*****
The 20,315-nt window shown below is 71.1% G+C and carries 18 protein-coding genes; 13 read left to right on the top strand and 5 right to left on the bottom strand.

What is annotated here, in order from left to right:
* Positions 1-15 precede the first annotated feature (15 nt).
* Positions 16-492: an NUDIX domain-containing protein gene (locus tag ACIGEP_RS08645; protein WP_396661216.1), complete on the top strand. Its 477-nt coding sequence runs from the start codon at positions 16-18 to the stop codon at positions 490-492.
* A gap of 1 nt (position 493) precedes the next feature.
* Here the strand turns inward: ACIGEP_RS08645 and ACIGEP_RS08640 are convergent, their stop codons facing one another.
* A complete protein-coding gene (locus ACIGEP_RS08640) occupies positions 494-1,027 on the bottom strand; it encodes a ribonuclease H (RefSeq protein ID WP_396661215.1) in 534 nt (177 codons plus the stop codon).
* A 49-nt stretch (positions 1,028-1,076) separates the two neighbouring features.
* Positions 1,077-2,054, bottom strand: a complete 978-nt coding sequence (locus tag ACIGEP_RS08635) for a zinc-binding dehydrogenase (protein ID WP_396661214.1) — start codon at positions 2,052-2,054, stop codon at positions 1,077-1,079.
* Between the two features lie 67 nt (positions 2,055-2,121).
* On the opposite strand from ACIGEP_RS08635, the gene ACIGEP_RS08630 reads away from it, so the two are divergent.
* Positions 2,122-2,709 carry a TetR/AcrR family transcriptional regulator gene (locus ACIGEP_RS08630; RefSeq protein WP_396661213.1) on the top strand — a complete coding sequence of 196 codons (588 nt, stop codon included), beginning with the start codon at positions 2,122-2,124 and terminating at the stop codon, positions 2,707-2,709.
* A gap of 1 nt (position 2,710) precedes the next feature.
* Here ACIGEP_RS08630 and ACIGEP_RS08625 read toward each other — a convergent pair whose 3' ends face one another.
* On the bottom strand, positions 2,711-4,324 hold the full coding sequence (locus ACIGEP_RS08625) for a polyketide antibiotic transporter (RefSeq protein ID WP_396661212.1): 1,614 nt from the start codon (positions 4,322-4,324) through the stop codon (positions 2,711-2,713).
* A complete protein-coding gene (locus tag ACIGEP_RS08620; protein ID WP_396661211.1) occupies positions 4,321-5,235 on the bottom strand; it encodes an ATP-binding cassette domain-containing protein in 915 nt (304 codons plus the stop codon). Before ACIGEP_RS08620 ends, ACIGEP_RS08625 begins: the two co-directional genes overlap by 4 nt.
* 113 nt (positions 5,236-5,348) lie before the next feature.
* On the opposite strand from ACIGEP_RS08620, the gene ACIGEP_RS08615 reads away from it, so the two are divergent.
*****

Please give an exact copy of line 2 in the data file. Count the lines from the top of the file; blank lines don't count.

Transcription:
What is annotated here, in order from left to right: